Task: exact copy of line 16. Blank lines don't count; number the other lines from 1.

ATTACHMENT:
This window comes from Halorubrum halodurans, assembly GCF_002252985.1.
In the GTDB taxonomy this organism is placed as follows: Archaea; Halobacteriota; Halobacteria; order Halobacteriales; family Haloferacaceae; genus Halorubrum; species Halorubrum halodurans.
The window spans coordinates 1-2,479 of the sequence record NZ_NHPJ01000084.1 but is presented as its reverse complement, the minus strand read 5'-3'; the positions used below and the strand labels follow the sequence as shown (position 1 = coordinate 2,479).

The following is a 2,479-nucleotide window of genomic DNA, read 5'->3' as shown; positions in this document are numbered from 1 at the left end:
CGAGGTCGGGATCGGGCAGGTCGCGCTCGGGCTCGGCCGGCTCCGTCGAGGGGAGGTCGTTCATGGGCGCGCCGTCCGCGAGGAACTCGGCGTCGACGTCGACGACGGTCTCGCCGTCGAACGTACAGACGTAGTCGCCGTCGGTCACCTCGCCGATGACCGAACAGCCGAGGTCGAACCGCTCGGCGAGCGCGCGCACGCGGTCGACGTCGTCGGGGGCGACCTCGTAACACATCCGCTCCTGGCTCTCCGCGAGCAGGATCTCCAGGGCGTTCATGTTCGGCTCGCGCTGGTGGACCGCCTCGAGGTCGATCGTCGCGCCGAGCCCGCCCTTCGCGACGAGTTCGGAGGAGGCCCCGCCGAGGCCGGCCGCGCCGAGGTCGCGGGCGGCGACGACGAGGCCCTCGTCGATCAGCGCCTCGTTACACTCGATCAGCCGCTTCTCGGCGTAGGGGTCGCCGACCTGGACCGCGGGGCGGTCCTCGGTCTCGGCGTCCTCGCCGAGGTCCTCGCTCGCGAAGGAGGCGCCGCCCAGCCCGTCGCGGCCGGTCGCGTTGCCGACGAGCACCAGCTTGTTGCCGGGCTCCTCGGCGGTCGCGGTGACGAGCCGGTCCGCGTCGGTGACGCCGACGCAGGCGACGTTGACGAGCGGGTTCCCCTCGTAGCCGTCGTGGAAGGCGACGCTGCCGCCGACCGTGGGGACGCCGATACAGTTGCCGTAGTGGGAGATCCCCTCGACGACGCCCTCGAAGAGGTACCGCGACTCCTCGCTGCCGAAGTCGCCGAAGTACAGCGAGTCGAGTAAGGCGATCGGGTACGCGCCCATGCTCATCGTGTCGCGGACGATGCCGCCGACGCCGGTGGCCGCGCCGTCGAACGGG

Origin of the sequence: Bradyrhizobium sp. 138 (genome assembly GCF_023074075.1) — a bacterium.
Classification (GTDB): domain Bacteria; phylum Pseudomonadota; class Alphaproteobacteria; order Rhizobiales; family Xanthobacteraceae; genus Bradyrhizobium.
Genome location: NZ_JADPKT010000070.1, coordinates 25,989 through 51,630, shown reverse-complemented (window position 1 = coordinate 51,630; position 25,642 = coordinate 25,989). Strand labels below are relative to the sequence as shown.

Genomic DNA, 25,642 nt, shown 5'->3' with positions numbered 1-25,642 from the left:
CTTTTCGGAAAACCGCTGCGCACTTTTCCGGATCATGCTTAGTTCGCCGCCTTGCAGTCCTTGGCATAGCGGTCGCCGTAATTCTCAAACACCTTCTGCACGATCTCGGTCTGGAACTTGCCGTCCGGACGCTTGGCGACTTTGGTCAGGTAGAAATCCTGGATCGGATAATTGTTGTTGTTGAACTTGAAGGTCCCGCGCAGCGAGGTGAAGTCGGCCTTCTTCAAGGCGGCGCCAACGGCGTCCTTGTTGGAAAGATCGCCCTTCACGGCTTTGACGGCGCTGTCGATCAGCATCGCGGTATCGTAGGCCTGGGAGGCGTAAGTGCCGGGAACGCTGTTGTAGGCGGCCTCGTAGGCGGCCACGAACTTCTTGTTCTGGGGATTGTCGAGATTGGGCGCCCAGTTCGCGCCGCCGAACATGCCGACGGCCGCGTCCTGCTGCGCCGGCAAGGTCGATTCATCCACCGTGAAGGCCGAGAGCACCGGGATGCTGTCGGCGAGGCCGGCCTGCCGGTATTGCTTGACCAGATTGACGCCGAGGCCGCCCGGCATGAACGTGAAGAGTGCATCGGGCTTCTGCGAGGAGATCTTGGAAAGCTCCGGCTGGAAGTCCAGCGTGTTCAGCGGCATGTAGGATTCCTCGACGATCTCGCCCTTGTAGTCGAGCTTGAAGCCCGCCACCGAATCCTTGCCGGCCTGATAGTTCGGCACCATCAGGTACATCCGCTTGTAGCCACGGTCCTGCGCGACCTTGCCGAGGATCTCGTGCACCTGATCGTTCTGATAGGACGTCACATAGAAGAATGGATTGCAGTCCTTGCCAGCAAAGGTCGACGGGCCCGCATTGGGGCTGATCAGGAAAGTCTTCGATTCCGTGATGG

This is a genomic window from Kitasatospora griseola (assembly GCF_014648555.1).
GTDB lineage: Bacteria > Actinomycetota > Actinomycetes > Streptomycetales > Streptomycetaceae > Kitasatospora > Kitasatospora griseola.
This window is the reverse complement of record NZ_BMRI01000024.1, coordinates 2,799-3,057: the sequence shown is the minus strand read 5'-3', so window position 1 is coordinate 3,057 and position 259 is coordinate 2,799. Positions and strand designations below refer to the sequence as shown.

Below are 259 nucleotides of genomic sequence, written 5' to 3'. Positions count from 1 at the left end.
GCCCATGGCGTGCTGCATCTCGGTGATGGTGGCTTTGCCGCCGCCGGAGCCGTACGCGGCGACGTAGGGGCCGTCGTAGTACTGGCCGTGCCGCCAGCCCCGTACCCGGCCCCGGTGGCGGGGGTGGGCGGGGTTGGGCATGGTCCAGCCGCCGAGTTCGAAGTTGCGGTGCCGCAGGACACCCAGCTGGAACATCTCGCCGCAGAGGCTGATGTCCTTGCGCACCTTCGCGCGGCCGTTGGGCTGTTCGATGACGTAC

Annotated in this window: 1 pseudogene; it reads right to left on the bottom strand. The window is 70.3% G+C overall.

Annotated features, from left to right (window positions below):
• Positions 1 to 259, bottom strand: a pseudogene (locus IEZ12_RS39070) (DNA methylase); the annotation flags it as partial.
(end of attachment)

Annotated in this window: 1 pseudogene; it reads right to left on the bottom strand. The window is 70.3% G+C overall.